My dad gave me a toolbox when I was in high school. I think it had four things in it: a hammer, a handsaw, a set of screwdrivers and a photo of his dad (to show me that being handy was in my blood). But not even my ancestry could interest me in tools as a teenager.
Yet I dragged that toolbox along to college, then to New York City and even back here to Richmond. With each move my need for (and skill with) those tools grew. And I added plenty to my collection along the way – levels, drills, wrenches, etc – eventually outgrowing the toolbox itself. But to this day we still use that original handsaw and screwdriver set around our house. (I think that hammer is floating around Manhattan somewhere. Sorry Dad.)
I wanted to use this pre-Father’s Day post to say “thank you” to my dad, Sherry’s dad and all the other fathers in our combined lineage that turned us into the handy couple that we are today. So to honor our dads, we thought we’d post embarrassing old photos of them. (Note my dad’s tie. It was a Father’s Day gift I made using puffy paint… proof that paint doesn’t always make something better.)
But enough about our dads. We want to hear about yours. Got any good stories about your dad passing down some fatherly advice or handyman skills to you? Or great ideas for honoring your dad on Father’s Day? I’ve got a special gift up my sleeve this year, but I can’t spill the beans ’til he unwraps it. Sorry!
Great post! I, too, thank my dad for his (and my) handiness. I remember dreading the times growing up that he would say, “Jennifer, come out to the garage and watch me do this. You might learn something.” I would groan and give my mom a sideways glance urging her to ‘save’ me, but she would just nod toward the door. I guess they both knew that all those lessons would someday serve me well!
I blame, um, I mean thank my dad for my constant urge to take things apart and see how they’re made. He also bought me my first wood working kit. So thank you Dad!
MaryB in Richmond says
Sadly, my dad taught me nothing about this sort of thing because … I’m a girl. He figured (and I figured, and my mom figured), Why would I need to know how to use a power drill?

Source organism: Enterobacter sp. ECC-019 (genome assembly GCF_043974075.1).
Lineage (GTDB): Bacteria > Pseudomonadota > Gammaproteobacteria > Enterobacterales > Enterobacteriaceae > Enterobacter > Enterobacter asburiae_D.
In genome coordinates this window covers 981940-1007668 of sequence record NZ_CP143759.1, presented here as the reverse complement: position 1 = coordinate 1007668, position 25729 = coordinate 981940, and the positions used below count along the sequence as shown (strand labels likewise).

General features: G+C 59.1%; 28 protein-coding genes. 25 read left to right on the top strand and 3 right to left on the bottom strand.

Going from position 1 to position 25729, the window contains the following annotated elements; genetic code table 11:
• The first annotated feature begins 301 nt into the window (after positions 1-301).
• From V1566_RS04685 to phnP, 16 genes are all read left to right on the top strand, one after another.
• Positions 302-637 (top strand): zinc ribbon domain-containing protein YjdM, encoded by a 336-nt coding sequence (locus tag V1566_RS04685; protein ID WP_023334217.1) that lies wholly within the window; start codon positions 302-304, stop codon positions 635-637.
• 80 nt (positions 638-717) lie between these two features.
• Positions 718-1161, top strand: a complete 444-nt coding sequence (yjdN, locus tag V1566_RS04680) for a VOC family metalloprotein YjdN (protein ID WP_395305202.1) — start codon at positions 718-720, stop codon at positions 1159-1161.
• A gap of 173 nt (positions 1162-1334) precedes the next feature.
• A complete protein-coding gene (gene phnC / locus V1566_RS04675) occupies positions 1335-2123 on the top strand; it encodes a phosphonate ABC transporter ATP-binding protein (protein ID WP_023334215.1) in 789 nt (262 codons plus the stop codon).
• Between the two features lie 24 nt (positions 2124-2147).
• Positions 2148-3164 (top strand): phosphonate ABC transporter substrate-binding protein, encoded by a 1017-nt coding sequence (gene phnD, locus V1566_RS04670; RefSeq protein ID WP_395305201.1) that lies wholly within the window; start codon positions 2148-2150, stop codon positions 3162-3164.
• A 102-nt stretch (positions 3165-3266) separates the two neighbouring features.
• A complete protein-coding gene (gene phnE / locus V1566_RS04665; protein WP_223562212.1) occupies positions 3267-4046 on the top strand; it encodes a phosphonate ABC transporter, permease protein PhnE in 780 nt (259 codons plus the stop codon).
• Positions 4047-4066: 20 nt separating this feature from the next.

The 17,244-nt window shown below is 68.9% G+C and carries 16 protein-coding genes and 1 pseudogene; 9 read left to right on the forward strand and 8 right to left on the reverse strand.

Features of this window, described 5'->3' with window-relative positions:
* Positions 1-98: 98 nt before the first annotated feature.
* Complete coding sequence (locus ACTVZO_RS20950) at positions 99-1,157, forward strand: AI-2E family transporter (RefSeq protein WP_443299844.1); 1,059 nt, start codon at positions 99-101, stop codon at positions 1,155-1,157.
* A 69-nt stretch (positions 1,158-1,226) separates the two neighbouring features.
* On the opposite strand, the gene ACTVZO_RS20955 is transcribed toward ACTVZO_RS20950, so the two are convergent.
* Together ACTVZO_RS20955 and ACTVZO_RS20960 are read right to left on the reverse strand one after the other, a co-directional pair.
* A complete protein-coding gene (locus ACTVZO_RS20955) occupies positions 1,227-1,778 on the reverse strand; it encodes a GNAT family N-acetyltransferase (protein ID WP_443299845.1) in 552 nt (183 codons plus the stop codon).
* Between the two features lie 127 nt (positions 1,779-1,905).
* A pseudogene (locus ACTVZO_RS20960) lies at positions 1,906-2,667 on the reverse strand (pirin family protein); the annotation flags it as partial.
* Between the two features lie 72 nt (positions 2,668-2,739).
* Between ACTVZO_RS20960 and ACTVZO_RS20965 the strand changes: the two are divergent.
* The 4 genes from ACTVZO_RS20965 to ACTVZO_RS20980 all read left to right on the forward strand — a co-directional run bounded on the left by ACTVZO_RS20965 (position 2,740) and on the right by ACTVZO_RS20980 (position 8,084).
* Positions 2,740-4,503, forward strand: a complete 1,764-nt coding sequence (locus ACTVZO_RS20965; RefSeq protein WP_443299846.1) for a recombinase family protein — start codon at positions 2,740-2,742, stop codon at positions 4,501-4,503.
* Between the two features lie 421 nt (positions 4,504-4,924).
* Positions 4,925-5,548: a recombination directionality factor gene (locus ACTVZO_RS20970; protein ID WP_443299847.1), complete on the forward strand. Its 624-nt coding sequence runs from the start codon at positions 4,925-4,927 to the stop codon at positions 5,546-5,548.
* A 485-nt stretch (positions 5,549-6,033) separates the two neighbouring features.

Well, now I’m a divorced homeowner and trying to figure out how to use a power drill. The moral of today’s lesson: Dads! Teach your daughters!!
(I’m not unhappy, though — he was the best dad in the whole world, and taught me everything ELSE I needed to make it on my own, including that if I work at it I can figure out how to do anything … including how to work a power drill.)
The best gift I ever gave my dad was a “gift certificate” for a six hour rental of a Mazda Miata the year they first came out. He said planning on how to use the gift was almost as much fun as using it! He took it out the week the trees turned in October, drove west to the mountains from here in Richmond, and back. All by himself, radio blasting, hair blowing; he just LOVED IT.
I miss him. Maybe I’ll go rent a Miata on Sunday and take a drive in his memory!
Very smart gift idea, Mary! My dad would love that too. (One thing I didn’t inherit from him is his love of cars). Although, when I lived in Charlottesville I did love driving through the mountains at night with my windows down and music blaring. So that much I can relate to!
Lovely post! As far as my dad, he was not handy around the house to say the least. In fact, my mom forbid him to attempt handy work for a long time! That was after a trip to the emergency room involving a rusty nail … But one thing that he did teach me was the art of porch sitting at night. I have so many happy memories as a kid of coming home at night after a vigorous game of hide and seek with the kids in the neighborhood with my brother, and then the two of us sitting with my dad on the porch steps. We’d look up at the stars and my dad would say with wonder “what a big world this is!” He couldn’t build the porch, but he knew how to use it! :0)
I realise this is a super late reply (I found your blog last month and I’m working my way up from the very start)
When I was growing up we lived in Airforce houses so we didn’t have a lot of DIY opportunities, but because we were out in the country in a time before cell phones, before he would let me buy my first car, my Dad made sure I could do the following: Change a tire unassisted, change the oil in my car and check the oil level, create a makeshift fan belt out of a pair of pantyhose, and replace a broken headlight or indicator. He also used to perform ‘spot checks’ on my car to make sure I was always carrying a small fire extinguisher, first aid kit, spare water and oil, and that my spare tyre was in good condition.
As a 16 year old girl I hated it at the time, but I’m eternally grateful now.
Funny enough it was always my mom who was the handyman it our house. I don’t think I ever remember my dad fix things, but definitely remember my mom stripping paint, building a deck, building a patio and so on. Although she did learn from her dad, but unfortunately I didn’t pick up near enough from her growing up.